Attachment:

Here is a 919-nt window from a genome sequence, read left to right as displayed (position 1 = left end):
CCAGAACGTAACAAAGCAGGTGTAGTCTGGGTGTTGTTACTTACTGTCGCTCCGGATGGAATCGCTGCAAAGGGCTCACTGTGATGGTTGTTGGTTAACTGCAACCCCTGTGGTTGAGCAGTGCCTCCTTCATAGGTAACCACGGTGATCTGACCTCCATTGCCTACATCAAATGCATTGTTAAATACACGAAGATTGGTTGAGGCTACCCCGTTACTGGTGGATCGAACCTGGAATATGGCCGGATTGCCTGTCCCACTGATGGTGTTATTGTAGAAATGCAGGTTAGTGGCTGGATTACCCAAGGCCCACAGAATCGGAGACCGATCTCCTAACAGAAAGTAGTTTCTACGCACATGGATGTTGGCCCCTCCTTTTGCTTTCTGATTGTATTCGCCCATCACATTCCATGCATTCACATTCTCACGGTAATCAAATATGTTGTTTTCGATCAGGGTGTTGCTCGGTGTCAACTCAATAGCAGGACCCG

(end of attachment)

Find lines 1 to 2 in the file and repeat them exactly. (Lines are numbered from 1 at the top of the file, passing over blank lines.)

Here is a 919-nt window from a genome sequence, read left to right as displayed (position 1 = left end):
CCAGAACGTAACAAAGCAGGTGTAGTCTGGGTGTTGTTACTTACTGTCGCTCCGGATGGAATCGCTGCAAAGGGCTCACTGTGATGGTTGTTGGTTAACTGCAACCCCTGTGGTTGAGCAGTGCCTCCTTCATAGGTAACCACGGTGATCTGACCTCCATTGCCTACATCAAATGCATTGTTAAATACACGAAGATTGGTTGAGGCTACCCCGTTACTGGTGGATCGAACCTGGAATATGGCCGGATTGCCTGTCCCACTGATGGTGTTATTGTAGAAATGCAGGTTAGTGGCTGGATTACCCAAGGCCCACAGAATCGGAGACCGATCTCCTAACAGAAAGTAGTTTCTACGCACATGGATGTTGGCCCCTCCTTTTGCTTTCTGATTGTATTCGCCCATCACATTCCATGCATTCACATTCTCACGGTAATCAAATATGTTGTTTTCGATCAGGGTGTTGCTCGGTGTCAACTCAATAGCAGGACCCG